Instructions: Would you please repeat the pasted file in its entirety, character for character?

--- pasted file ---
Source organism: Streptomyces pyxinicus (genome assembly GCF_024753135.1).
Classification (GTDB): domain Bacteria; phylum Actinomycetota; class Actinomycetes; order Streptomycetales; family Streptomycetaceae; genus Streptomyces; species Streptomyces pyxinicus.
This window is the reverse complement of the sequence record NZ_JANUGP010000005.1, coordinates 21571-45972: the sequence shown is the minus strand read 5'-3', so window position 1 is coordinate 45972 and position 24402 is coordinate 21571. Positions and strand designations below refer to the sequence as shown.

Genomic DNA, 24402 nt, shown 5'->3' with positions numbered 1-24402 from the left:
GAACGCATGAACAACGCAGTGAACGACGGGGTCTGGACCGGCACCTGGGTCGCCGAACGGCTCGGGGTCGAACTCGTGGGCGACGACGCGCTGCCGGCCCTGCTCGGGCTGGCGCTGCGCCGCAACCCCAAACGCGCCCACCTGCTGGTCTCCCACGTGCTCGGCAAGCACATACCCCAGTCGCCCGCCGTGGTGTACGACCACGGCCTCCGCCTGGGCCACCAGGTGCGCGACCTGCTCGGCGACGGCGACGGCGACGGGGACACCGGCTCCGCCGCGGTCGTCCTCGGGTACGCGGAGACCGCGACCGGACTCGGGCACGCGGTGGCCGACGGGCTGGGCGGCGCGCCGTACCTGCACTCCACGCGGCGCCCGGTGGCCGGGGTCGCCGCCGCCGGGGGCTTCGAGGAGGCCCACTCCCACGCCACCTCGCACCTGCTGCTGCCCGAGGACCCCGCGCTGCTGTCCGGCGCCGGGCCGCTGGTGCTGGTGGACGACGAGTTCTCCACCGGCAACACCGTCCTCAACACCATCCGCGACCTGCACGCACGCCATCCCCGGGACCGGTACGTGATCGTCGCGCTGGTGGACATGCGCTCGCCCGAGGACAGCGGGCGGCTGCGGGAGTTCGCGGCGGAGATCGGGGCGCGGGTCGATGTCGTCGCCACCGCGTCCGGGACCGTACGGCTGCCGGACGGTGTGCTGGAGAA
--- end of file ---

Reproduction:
Source organism: Streptomyces pyxinicus (genome assembly GCF_024753135.1).
Classification (GTDB): domain Bacteria; phylum Actinomycetota; class Actinomycetes; order Streptomycetales; family Streptomycetaceae; genus Streptomyces; species Streptomyces pyxinicus.
This window is the reverse complement of the sequence record NZ_JANUGP010000005.1, coordinates 21571-45972: the sequence shown is the minus strand read 5'-3', so window position 1 is coordinate 45972 and position 24402 is coordinate 21571. Positions and strand designations below refer to the sequence as shown.

Genomic DNA, 24402 nt, shown 5'->3' with positions numbered 1-24402 from the left:
GAACGCATGAACAACGCAGTGAACGACGGGGTCTGGACCGGCACCTGGGTCGCCGAACGGCTCGGGGTCGAACTCGTGGGCGACGACGCGCTGCCGGCCCTGCTCGGGCTGGCGCTGCGCCGCAACCCCAAACGCGCCCACCTGCTGGTCTCCCACGTGCTCGGCAAGCACATACCCCAGTCGCCCGCCGTGGTGTACGACCACGGCCTCCGCCTGGGCCACCAGGTGCGCGACCTGCTCGGCGACGGCGACGGCGACGGGGACACCGGCTCCGCCGCGGTCGTCCTCGGGTACGCGGAGACCGCGACCGGACTCGGGCACGCGGTGGCCGACGGGCTGGGCGGCGCGCCGTACCTGCACTCCACGCGGCGCCCGGTGGCCGGGGTCGCCGCCGCCGGGGGCTTCGAGGAGGCCCACTCCCACGCCACCTCGCACCTGCTGCTGCCCGAGGACCCCGCGCTGCTGTCCGGCGCCGGGCCGCTGGTGCTGGTGGACGACGAGTTCTCCACCGGCAACACCGTCCTCAACACCATCCGCGACCTGCACGCACGCCATCCCCGGGACCGGTACGTGATCGTCGCGCTGGTGGACATGCGCTCGCCCGAGGACAGCGGGCGGCTGCGGGAGTTCGCGGCGGAGATCGGGGCGCGGGTCGATGTCGTCGCCACCGCGTCCGGGACCGTACGGCTGCCGGACGGTGTGCTGGAGAA